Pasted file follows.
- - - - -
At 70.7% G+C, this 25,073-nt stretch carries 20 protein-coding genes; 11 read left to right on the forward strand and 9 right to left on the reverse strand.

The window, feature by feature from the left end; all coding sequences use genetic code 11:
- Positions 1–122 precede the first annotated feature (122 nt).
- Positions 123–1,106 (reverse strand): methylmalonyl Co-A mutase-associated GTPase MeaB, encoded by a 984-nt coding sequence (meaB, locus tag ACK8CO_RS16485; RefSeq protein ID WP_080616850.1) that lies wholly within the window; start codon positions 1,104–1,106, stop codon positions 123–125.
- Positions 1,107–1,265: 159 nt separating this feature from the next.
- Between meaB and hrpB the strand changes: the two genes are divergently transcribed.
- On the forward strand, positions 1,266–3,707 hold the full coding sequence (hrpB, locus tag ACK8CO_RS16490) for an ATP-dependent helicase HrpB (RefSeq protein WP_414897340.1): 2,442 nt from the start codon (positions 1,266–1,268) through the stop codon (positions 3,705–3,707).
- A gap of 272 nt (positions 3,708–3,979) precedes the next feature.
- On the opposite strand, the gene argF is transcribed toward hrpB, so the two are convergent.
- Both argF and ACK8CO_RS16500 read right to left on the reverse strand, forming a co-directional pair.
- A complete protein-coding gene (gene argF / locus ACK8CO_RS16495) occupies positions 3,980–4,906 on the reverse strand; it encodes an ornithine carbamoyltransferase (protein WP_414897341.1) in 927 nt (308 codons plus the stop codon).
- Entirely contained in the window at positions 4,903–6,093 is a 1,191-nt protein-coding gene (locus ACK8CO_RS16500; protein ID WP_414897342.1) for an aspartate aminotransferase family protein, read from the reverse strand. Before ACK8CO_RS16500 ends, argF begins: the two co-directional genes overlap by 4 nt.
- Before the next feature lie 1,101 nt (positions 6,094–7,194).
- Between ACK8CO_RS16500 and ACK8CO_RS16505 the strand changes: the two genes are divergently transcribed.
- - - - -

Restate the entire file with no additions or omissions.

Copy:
At 70.7% G+C, this 25,073-nt stretch carries 20 protein-coding genes; 11 read left to right on the forward strand and 9 right to left on the reverse strand.

The window, feature by feature from the left end; all coding sequences use genetic code 11:
- Positions 1–122 precede the first annotated feature (122 nt).
- Positions 123–1,106 (reverse strand): methylmalonyl Co-A mutase-associated GTPase MeaB, encoded by a 984-nt coding sequence (meaB, locus tag ACK8CO_RS16485; RefSeq protein ID WP_080616850.1) that lies wholly within the window; start codon positions 1,104–1,106, stop codon positions 123–125.
- Positions 1,107–1,265: 159 nt separating this feature from the next.
- Between meaB and hrpB the strand changes: the two genes are divergently transcribed.
- On the forward strand, positions 1,266–3,707 hold the full coding sequence (hrpB, locus tag ACK8CO_RS16490) for an ATP-dependent helicase HrpB (RefSeq protein WP_414897340.1): 2,442 nt from the start codon (positions 1,266–1,268) through the stop codon (positions 3,705–3,707).
- A gap of 272 nt (positions 3,708–3,979) precedes the next feature.
- On the opposite strand, the gene argF is transcribed toward hrpB, so the two are convergent.
- Both argF and ACK8CO_RS16500 read right to left on the reverse strand, forming a co-directional pair.
- A complete protein-coding gene (gene argF / locus ACK8CO_RS16495) occupies positions 3,980–4,906 on the reverse strand; it encodes an ornithine carbamoyltransferase (protein WP_414897341.1) in 927 nt (308 codons plus the stop codon).
- Entirely contained in the window at positions 4,903–6,093 is a 1,191-nt protein-coding gene (locus ACK8CO_RS16500; protein ID WP_414897342.1) for an aspartate aminotransferase family protein, read from the reverse strand. Before ACK8CO_RS16500 ends, argF begins: the two co-directional genes overlap by 4 nt.
- Before the next feature lie 1,101 nt (positions 6,094–7,194).
- Between ACK8CO_RS16500 and ACK8CO_RS16505 the strand changes: the two genes are divergently transcribed.